Caving news received too late for inclusion in Descent ...
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AN article on p36 presents an analysis of cave entrances in Northern England and whether they lie within CRoW land, prompted by a current investigation by cavers into whether the existing belief is correct that the Act does not permit access for caving by right. At least one online official FAQ is specific that it does not.
An interesting announcement was published by the Welsh government (www.wales.gov.uk) in November (though only briefly: it was taken down at the time of going to print; links to it remained in place as did a page of questions). This stated that ‘a review of existing legislation and guidance relating to access and outdoor recreation’ was to take place, specifically mentioning ‘activities such as walking, angling, caving, canoeing, climbing, and wild swimming’. The thrust seems to be to change legislation to permit such sports and ‘secure better access to the outdoors for recreation ... and provide clarity and certainty over where people can go and what they can do there.’
The review will be worth watching closely, as it could open doors for the sport of caving, and the announcement will presumably reappear in due course. (Descent 235)
NEWSDESK in the October 2013 edition of Descent reported on the forthcoming Kendal Mountain Festival which, for the first time, will include an Underground Session on 16 November. Details were sparse as that issue went to print, but these have since firmed up. The session is being presented by caving cameraman Gavin Newman with, now confirmed, the two main features are by Steph Dwyer on the Ario Caves Project and Chris Jewell on Sistema Huautla. In addition, a number of caving films will be screened and – excellent news – Lyon is sponsoring the event so prizes and Petzl giveaways are promised. For further information and to book a ticket, visit the Kendal Mountain Festival website. (Descent 234)
Protect a cave petition
LIZ Price contacted Descent with news concerning Kanthan Cave in Malaysia, site of endangered cave life on the Red List. The Lafarge company wishes to quarry the area, however, which would cause the destruction of the cave and a nearby monastary. The local government is awaiting an environmental impact statement. In the meantime, activists have raised a petition [as of 2015, no longer online] to show the government the level of concern. (Descent 234)
BOB Mehew notes that chloride stress corrosion potentially causing cracking in stainless steel anchors has become a significant concern and a report has been prepared covering details of the mechanism by which it occurs. Download the Word document – comments are welcome by e-mail: rope [at] british-caving.org.uk. (Descent 234)
A TRIP into Daren Cilau over the weekend of18-19 May found that a large section of roof approaching 2m long and 1m thick had collapsed in Acupuncture Passage, preventing anyone passing it even after a long day’s digging. The section had previously been thought to be stable and it is unknown whether any collapses have occurred further into the cave, where more dubious areas are known. It would not have been possible to dig the collapse from the far side and rescue from beyond this well-travelled section would have been problematic. The indications are that Acupuncture is still moving, so until further notice please do not enter this area. (Descent 232)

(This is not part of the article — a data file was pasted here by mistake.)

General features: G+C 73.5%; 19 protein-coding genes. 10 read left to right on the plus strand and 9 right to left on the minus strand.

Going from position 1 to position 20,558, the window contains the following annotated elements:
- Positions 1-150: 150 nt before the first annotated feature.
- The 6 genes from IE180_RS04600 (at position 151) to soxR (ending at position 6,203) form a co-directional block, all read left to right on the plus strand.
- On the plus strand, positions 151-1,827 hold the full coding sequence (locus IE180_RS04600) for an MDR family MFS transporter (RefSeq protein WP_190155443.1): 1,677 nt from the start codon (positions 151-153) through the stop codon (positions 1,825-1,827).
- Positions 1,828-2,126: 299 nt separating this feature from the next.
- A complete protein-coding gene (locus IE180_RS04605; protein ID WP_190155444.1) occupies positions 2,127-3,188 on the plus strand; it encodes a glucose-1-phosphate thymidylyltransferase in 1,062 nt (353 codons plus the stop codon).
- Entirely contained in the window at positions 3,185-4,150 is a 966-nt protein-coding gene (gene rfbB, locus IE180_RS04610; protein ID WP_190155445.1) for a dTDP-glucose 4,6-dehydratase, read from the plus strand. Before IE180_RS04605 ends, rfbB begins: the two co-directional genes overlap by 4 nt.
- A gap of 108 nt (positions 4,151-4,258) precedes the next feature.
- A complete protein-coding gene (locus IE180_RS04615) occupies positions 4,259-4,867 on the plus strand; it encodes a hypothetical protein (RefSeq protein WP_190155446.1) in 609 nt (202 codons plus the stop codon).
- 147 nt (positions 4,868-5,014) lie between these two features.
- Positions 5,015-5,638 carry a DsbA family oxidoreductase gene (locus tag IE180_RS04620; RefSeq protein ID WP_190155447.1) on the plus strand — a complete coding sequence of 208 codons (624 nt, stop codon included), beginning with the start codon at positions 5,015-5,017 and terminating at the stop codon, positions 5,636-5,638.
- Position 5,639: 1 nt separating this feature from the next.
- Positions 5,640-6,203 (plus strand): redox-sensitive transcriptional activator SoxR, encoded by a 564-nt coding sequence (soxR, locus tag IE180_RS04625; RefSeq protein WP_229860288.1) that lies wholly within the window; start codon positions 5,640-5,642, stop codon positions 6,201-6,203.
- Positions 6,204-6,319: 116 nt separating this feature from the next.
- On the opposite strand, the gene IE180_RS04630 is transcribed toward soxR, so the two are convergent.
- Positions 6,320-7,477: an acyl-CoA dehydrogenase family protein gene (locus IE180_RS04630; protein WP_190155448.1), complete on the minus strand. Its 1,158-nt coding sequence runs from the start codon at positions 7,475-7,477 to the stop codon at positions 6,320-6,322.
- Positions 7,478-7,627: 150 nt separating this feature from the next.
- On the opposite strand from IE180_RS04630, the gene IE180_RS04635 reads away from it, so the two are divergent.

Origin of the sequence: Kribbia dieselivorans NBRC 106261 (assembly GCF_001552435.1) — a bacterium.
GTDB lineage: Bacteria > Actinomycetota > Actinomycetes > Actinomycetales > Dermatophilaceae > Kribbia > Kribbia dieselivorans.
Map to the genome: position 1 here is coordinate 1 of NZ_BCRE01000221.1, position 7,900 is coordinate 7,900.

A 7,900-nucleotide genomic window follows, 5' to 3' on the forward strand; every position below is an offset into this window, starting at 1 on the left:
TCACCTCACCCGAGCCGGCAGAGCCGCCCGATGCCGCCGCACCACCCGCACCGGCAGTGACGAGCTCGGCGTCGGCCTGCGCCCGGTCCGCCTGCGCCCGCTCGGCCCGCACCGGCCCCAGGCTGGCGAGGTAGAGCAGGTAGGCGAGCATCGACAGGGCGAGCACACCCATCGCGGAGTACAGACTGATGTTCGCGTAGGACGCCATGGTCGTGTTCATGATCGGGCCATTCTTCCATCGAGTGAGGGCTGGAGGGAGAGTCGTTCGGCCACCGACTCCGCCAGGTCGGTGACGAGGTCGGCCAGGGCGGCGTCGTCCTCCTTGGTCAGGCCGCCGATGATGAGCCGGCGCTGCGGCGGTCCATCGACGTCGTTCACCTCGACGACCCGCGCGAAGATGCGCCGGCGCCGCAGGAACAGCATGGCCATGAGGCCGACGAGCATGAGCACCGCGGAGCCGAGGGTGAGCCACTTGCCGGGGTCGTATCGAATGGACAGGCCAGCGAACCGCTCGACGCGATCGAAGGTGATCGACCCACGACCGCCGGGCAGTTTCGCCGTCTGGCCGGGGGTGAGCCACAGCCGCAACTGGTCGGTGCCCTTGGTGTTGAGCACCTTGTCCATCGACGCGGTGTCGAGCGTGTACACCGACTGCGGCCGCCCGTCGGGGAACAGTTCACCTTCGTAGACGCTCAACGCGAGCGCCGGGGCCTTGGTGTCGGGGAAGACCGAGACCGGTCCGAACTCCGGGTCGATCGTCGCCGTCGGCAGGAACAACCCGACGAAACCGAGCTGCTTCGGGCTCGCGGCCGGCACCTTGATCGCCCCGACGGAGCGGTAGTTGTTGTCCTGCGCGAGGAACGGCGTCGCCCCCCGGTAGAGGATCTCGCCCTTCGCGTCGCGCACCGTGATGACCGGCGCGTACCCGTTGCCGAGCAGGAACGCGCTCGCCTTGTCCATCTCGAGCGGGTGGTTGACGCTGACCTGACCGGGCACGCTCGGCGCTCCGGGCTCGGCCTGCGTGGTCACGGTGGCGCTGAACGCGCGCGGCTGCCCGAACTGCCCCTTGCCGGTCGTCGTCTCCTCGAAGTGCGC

Good news at Cwmystwyth
THERE is better news conerning the historic mining area at Cwmystwyth in Mid Wales which, under ownership of the Crown Estate, has seen a great deal of work fencing off surface remains, though with a loss of access to the mines. In March, the Cambrian Mines Trust was registered as a charity and on 20 May the complete area of about 138 hectares was transferred to the trust, which has commended the Crown Estate for its actions. The trust is now the absolute owner of the site, including mineral and sporting rights, so we hope to see access for mine exploration resume. (Descent 232)
THE pitch at the back of Suicide Cave on the Peak District is reported to be unstable (again). While on the pitch, two cavers saw a crack in a boulder open, felt a slab move and heard a noise; the area is notorious and great care should be taken as, if the boulder falls, it would produce a cascade-like effect when it lands on the suspended choke below. (Descent 231)
Rock Dove Cave
FURTHER to the report on p6 concerning a discovery made while a contractor laid a sewer pipe, the cave has been named Rock Dove Cave. More information has been released indicating that the cave is very well decorated, but will be totally sealed by the developer. Initially, plans indicated that new housing would have overlain the cave, but after complaints it appears that the complex will be redesigned to avoid this. (Descent 231)
WE regret to report the sudden death of Dave Allsop on 13 March, aged 77. He was a respected Peak District caver known in the past for, among other things, his involvement in cave rescue. Our commiserations go to his family. (Descent 231)
White Nose reaches Mammoth
FURTHER to the report on White Nose Syndrome on p4 of this issue, an infected bat has been found in Mammoth Cave National Park in Kentucky for the first time. The Northern Long-eared Bat was discovered in Long Cave, which is not connected with Mammoth Cave. Tours through Mammoth Cave will continue, though all visitors are screened and have to walk on decontamination mats as they enter the cave. Descent (230).